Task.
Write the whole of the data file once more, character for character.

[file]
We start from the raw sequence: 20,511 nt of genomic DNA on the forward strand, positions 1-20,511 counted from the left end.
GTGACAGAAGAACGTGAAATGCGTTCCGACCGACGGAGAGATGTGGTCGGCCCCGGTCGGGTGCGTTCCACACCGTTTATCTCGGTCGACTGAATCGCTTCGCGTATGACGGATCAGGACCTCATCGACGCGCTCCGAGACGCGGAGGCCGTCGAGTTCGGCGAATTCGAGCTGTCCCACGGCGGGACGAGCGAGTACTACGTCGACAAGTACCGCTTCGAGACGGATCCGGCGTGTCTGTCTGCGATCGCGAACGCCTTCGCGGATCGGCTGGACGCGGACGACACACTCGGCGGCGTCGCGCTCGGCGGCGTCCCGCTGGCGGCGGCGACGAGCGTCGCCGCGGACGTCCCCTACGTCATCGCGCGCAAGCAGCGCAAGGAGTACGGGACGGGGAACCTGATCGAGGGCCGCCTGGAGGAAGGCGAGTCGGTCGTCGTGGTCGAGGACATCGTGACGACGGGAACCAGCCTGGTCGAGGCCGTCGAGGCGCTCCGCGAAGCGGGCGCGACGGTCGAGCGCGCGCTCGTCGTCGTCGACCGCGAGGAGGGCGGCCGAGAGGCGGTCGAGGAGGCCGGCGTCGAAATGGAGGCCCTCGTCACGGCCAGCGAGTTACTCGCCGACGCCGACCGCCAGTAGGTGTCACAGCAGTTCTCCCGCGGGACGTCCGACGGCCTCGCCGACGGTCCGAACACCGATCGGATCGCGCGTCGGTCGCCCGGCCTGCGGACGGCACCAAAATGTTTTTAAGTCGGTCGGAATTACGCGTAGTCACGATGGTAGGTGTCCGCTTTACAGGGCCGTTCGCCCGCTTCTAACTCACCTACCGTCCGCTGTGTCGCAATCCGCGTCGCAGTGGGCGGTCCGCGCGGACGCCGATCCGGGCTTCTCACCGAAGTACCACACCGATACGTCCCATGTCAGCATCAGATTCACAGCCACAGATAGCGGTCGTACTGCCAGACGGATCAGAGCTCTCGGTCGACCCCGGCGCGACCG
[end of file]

We start from the raw sequence: 20,511 nt of genomic DNA on the forward strand, positions 1-20,511 counted from the left end.
GTGACAGAAGAACGTGAAATGCGTTCCGACCGACGGAGAGATGTGGTCGGCCCCGGTCGGGTGCGTTCCACACCGTTTATCTCGGTCGACTGAATCGCTTCGCGTATGACGGATCAGGACCTCATCGACGCGCTCCGAGACGCGGAGGCCGTCGAGTTCGGCGAATTCGAGCTGTCCCACGGCGGGACGAGCGAGTACTACGTCGACAAGTACCGCTTCGAGACGGATCCGGCGTGTCTGTCTGCGATCGCGAACGCCTTCGCGGATCGGCTGGACGCGGACGACACACTCGGCGGCGTCGCGCTCGGCGGCGTCCCGCTGGCGGCGGCGACGAGCGTCGCCGCGGACGTCCCCTACGTCATCGCGCGCAAGCAGCGCAAGGAGTACGGGACGGGGAACCTGATCGAGGGCCGCCTGGAGGAAGGCGAGTCGGTCGTCGTGGTCGAGGACATCGTGACGACGGGAACCAGCCTGGTCGAGGCCGTCGAGGCGCTCCGCGAAGCGGGCGCGACGGTCGAGCGCGCGCTCGTCGTCGTCGACCGCGAGGAGGGCGGCCGAGAGGCGGTCGAGGAGGCCGGCGTCGAAATGGAGGCCCTCGTCACGGCCAGCGAGTTACTCGCCGACGCCGACCGCCAGTAGGTGTCACAGCAGTTCTCCCGCGGGACGTCCGACGGCCTCGCCGACGGTCCGAACACCGATCGGATCGCGCGTCGGTCGCCCGGCCTGCGGACGGCACCAAAATGTTTTTAAGTCGGTCGGAATTACGCGTAGTCACGATGGTAGGTGTCCGCTTTACAGGGCCGTTCGCCCGCTTCTAACTCACCTACCGTCCGCTGTGTCGCAATCCGCGTCGCAGTGGGCGGTCCGCGCGGACGCCGATCCGGGCTTCTCACCGAAGTACCACACCGATACGTCCCATGTCAGCATCAGATTCACAGCCACAGATAGCGGTCGTACTGCCAGACGGATCAGAGCTCTCGGTCGACCCCGGCGCGACCG